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[OT] RE: [Clip] Adventure - The Classic Start of it All

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  • John Shotsky
    For me, it was CP/M on an old Kaypro in the mid-80 s. I worked long hours with no overtime (as usual) and that was my mental relaxation at night. I was a
    Message 1 of 1 , May 17 6:29 PM
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      For me, it was CP/M on an old Kaypro in the mid-80's. I worked long hours with no overtime (as usual) and that was my
      mental relaxation at night. I was a premier at 'Save', and must have had hundreds, each named for the point in the game
      at which something unwanted happened. The dwarves were the worst � undependable and deadly, if you didn't have the
      proper weapons.

      I have to give the game credit for making me think out of the box. I learned that there are many ways to approach a
      problem, and that repeatedly trying the same thing would only result in, uh, the same results. This has been good for
      both my career and my approach to problem solving in general. More memorable than any class I ever took.

      RecipeTools Web Site: <http://recipetools.gotdns.com/> http://recipetools.gotdns.com/

      From: ntb-clips@yahoogroups.com [mailto:ntb-clips@yahoogroups.com] On Behalf Of Art Kocsis
      Sent: Thursday, May 17, 2012 17:47
      To: NoteTab-Clips
      Subject: [Clip] Adventure - The Classic Start of it All

      At 5/16/2012 08:12 PM, John Shotsky wrote:
      >It was not dungeons and dragons, it was Colossal Cave Adventure, and
      >I STILL have a copy! I cleared the whole cave (the 550 point version),
      >after I used graph paper to plot it all out. It took me months, but it was
      >both fun and a lesson in problem solving. XYZZY! Plugh! Plover! Fee Fie
      >Foe Foo!

      Thanks for the trip down memory lane. Unfortunately maintenance has not
      been what it should be and there were a few potholes. The Wikipedia article
      was very interesting - especially the caver background of Crowther as being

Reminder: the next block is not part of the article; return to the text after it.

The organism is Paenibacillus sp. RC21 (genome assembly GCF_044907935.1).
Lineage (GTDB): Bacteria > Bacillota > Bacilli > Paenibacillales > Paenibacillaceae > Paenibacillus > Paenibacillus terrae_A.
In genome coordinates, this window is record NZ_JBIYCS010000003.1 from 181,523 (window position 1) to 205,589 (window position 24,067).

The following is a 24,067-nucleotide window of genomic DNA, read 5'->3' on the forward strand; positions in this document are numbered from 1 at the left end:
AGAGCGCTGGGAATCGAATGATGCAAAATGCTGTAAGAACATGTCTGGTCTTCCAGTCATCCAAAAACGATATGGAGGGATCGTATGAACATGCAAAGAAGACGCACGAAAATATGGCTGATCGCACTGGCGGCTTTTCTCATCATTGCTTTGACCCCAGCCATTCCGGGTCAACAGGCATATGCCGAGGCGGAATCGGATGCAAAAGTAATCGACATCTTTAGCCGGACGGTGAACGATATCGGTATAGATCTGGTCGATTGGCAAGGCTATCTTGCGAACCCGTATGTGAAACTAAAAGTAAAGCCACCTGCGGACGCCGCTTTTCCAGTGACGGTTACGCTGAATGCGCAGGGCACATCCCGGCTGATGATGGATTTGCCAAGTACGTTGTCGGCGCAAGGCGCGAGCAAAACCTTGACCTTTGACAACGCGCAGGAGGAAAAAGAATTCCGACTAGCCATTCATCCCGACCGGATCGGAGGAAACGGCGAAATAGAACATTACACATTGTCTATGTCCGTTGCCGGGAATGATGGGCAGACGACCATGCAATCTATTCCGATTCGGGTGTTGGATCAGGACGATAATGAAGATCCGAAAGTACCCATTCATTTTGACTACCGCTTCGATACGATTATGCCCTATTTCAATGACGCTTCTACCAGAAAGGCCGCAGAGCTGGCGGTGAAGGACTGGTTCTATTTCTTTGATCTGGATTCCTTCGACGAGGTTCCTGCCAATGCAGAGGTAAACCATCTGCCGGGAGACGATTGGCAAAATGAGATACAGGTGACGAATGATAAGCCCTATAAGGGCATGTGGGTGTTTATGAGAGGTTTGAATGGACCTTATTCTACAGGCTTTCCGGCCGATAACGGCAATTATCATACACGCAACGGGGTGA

a source of inspiration for the game.

      You are right, it was not D&D, it was Adventure (and later also Colossal
      Cave), and I played it on a PDP-11 running RSX-11M. "WELCOME TO
      ADVENTURE!!" is the in game message as it appears in Crother's mid 70s
      original long-thought-lost source code found at Stanford in 2005. This
      code was modified by Woods and released in 1977 (according to this 2007
      academic paper:

      Amazingly, there is still a lot of interest in this game - both
      academically as well as general - even an online port of the original
      Adventure as well as other classics: Zork, Eliza(!) and Leisure Suit Larry.


      In the late 70s I had broken both legs skiing and was stuck in the house
      for months. I had recently installed a bunch of PDP-11s at work and had a
      video terminal and a 2400 baud modem so the conditions were right. Being
      strictly a text based game, a 240 cps connection was not too much of a
      limitation. Which machine did you play it on? Is your copy of CC for DOS or

      I too had a huge sheet of paper - probably the old 22x11 fan-fold
      printer paper - covered with nodes and colored lines going every which
      way. I probably even still have that paper somewhere. I had quite a chuckle
      when I finally caught on to the key to "twisty little passages" but what
      really gave me a belly laugh was "throw bird" at the huge snake and the
      bird killing the snake! Having experienced so many times the frustration of
      trying to debug code that "should work" but doesn't and in desperation
      doing something totally illogical, I really felt the connection with
      Crowther. It is a shared emotional state experienced by only a few.

      In one of the pot holes of memory lane I find a mental image of an official
      road sign between LA and Los Vegas that called out something like Zzyzxy.
      It's not that but I thought it started with a Z and I always chuckled
      thinking it came from the game. It's been years since I've driven that road
      so it will remain a mystery for now.

      In searching for the source code for the PDP-11 I find that there is an
      active group restoring and running(!) these old machines. Amazing.


      I might still have some old DECUS tapes here that they might be able to use
      although maybe not as after 30 years the tape is probably stuck together.

      Hmmm. Now I'm not sure I would rather thank you for the journey or to crown
      you for the time-killing diversion! ;-) I suspect we should take this
      offline, it's a bit OT.
      Namaste', Art

      GEEZER (ge-zer)-noun. slang.
      Not young. Not dead.
      Somewhere in between.

      [Non-text portions of this message have been removed]
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